More inaccurate talk about the “spike” of COVID-19 in Texas.

Yesterday, after a 60 minutes report suggesting a “spike” in COVID-19 cases and hospitalization in Texas, I questioned their assertion. After reviewing the data, especially the Rt value reflecting virus transmission, I concluded there was no spike.

Today Twitter was alive with talk of the “spike” of COVID-19 in Texas, a result of released and lax social distancing.

Just as quickly, others responded that these comments were wrong.

Given this debate, what is really happening here? First, these Twitter folks are looking at small numbers. Variations like this can be observed by chance, or from other events (the holiday weekend?). But, one of my mentors always told me that “you need to be very careful of any graph that does not start the axis at zero.” This made me very concerned about Jeremy Howard’s post. So I examined COVID-19 infections and hospitalizations in Texas from the beginning of the pandemic.

COVID-19 infections and hospitalizations in Texas. Source: IHME

While testing has increased dramatically (no definition of what type) neither the number of infections nor the hospital utilization in Texas appears to have shot up over the past two weeks. Even when enlarging the graph of hospitalizations or looking at ICU utilization, there is no discernible increase.

I then decided to look at COVID-19 deaths in Texas.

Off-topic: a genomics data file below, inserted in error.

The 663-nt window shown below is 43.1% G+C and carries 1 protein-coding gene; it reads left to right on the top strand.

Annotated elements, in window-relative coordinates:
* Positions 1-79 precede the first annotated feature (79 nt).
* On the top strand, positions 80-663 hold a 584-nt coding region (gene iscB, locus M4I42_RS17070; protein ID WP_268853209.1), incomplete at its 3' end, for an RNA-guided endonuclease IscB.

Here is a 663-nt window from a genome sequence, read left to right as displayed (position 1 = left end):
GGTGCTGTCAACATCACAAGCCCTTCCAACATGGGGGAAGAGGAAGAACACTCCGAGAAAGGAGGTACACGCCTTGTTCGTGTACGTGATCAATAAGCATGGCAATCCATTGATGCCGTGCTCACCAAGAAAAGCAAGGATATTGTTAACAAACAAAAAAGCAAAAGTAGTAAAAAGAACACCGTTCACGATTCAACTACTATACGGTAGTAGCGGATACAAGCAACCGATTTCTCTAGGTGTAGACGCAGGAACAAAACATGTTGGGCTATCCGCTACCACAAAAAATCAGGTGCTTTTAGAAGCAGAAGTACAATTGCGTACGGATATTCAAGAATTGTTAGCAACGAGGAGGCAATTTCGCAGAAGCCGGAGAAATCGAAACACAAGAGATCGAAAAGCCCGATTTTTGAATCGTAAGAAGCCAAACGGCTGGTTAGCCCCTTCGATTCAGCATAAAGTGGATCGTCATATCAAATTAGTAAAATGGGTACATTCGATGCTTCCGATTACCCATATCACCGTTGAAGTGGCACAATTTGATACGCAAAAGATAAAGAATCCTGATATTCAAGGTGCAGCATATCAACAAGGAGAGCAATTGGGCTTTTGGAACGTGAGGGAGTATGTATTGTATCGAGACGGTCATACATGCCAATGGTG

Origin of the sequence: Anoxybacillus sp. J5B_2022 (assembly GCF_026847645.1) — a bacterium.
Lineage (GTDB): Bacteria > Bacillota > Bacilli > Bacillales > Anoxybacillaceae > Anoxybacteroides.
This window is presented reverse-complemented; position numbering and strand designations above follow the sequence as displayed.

COVID-19 deaths in Texas. Source: IHME.

While total deaths continue to increase, there was no increase in daily deaths. So while the infection continues to kill, there is no”spike” in deaths.

The sources for the reports of the “spike” all seem to be news organizations, with prominent Twitter bloggers picking the stories up from there. Despite this, there does not seem to be a COVID-19 “spike” in Texas.

A final piece of good news. Daily numbers of COVID-19 deaths in the US continue to fall despite relaxations in social distancing.

This does not mean that we do not have to continue to monitor death statistics and make sure they continue to fall. It also does not show the cause for this drop, whether it is fever infections, less severe infections, or better treatment.

The major take home message is no “second wave” of COVID-19 deaths in the USA at the present time.

Published by jbakerjrblog

Immunologist, former Army MD, former head of allergy and clinical immunology at University of Michigan, vaccine developer and opinionated guy.

One thought on “More inaccurate talk about the “spike” of COVID-19 in Texas.

  1. Thanks for being an excellent and calm source of information!
    I have to wonder how the covid reporting would be if it wasn’t an election year…


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